August 25 Skywatch: The Crescent Moon and Venus
By Kelly Whitt.
Venus and the Moon
The wafer-thin waning crescent moon, less than 4% lit, pairs with brilliant Venus on the morning of August 25, 2022. What a breathtaking sight! If you look early enough before sunrise, while the sky is still fairly dark, you’ll spot the moon’s unlit portion glowing with earthshine. As the sun nears the horizon and washes out the sky, the earthshine will fade away.
The moon ascends from the horizon first, followed by Venus. The pair spends some brief time together in the sky before the approaching sunrise turns up the dimmer switch. Venus and the moon are in Cancer the Crab.
Before daybreak comes, you might spot the bright stars Procyon and Sirius nearby. They form the bottom of the Winter Hexagon or Circle, which is reappearing after passing by the sun in June. Orion is also just returning to the morning sky.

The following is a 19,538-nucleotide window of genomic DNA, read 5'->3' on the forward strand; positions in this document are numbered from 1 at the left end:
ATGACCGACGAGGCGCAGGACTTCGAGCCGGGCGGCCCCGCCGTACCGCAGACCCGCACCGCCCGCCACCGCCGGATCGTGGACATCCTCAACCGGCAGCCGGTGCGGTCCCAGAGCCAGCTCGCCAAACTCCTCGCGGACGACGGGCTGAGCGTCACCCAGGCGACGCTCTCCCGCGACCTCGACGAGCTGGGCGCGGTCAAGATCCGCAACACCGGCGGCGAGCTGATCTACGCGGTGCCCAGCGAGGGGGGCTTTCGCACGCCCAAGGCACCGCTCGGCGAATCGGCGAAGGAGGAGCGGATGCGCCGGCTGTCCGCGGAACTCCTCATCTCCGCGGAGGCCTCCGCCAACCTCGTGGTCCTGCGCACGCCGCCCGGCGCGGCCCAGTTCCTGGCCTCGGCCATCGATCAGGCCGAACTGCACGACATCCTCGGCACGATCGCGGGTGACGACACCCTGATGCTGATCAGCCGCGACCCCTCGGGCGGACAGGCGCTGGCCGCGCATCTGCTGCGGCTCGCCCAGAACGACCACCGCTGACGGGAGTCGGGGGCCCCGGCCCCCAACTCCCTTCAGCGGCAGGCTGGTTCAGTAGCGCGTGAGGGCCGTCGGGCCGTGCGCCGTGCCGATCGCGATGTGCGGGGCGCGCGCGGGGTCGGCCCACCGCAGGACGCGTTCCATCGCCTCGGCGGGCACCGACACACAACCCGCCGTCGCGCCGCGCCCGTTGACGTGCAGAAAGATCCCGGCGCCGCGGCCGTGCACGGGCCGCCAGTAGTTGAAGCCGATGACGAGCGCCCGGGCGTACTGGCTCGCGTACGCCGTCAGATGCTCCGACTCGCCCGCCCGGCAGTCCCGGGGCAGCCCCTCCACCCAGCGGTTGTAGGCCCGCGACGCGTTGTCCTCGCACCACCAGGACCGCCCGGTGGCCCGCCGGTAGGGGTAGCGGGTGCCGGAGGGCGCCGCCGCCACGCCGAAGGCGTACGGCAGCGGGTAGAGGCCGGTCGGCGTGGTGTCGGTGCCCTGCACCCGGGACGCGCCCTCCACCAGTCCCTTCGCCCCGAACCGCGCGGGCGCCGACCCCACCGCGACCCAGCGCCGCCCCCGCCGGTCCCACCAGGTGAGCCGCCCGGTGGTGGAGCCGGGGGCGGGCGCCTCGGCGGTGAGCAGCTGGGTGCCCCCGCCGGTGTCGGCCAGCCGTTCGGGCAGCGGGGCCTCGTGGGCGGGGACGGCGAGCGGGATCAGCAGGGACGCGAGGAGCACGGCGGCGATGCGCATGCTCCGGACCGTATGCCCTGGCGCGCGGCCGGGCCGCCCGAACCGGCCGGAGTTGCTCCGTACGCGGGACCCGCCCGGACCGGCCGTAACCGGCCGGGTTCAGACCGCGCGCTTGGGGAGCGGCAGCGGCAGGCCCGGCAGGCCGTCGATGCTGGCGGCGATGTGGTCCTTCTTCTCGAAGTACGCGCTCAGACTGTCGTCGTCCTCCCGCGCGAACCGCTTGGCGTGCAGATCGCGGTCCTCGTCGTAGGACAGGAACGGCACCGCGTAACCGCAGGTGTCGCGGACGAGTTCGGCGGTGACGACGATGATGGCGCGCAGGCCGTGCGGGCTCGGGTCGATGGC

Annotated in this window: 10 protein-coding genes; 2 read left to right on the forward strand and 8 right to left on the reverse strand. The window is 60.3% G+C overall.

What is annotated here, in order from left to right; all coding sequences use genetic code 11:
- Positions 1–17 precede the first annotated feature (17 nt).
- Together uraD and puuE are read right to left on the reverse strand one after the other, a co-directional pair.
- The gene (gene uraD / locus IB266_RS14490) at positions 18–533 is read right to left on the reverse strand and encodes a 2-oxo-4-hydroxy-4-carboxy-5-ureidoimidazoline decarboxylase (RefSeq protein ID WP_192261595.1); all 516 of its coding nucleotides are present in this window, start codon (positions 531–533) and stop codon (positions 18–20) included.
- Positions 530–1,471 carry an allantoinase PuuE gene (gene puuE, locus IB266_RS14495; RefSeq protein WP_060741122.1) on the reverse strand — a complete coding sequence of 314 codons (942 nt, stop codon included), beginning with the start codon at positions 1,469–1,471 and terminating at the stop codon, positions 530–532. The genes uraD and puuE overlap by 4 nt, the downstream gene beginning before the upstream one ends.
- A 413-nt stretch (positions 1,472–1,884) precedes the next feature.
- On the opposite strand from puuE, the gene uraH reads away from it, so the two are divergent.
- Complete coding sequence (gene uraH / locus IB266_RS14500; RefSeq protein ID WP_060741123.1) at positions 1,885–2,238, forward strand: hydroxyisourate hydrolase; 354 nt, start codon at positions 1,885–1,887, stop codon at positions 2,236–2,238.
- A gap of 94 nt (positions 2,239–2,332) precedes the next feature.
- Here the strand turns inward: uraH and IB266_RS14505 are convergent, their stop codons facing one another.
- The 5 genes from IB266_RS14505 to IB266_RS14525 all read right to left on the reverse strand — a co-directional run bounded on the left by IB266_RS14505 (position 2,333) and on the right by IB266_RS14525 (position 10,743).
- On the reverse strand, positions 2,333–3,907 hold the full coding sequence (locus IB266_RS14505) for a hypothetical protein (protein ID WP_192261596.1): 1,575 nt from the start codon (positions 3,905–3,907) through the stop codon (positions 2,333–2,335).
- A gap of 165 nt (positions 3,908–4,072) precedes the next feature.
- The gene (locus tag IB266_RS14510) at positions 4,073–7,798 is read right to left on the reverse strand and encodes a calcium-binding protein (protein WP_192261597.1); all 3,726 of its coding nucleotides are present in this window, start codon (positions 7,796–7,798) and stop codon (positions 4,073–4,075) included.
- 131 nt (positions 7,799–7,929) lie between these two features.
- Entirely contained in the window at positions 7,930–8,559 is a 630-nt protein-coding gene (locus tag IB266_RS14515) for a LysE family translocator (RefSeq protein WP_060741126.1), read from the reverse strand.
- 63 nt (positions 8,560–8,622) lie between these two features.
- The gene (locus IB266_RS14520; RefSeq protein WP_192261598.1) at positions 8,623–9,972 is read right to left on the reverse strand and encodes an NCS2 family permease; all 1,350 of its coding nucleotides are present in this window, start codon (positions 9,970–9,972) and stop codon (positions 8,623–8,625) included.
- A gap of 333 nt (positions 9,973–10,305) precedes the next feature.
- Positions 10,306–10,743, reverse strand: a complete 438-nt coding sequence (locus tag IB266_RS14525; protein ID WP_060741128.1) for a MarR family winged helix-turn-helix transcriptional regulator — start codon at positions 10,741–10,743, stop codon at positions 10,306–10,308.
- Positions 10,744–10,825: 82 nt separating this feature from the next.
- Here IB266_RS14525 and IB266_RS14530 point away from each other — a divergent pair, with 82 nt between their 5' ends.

The morning says goodbye to the moon when new moonoccurs a few days later, at 08:17 UTC on August 27. After that the moon returns to the evening sky.
The view from the Southern Hemisphere
If you’re in the Southern Hemisphere, you might want to hunt down the Beehive Cluster between Venus and the moon. Binoculars provide a closeup view of dazzling Venus, a smattering of stars in the cluster, and the moon’s sharp terminator. Check Stellarium.org for the view from your location.
The line of the moon, Venus and the sun cuts across the horizon at an angle in the Southern Hemisphere. That means you’ll have to spot them quickly, because there’s less than an hour between moonrise and sunrise.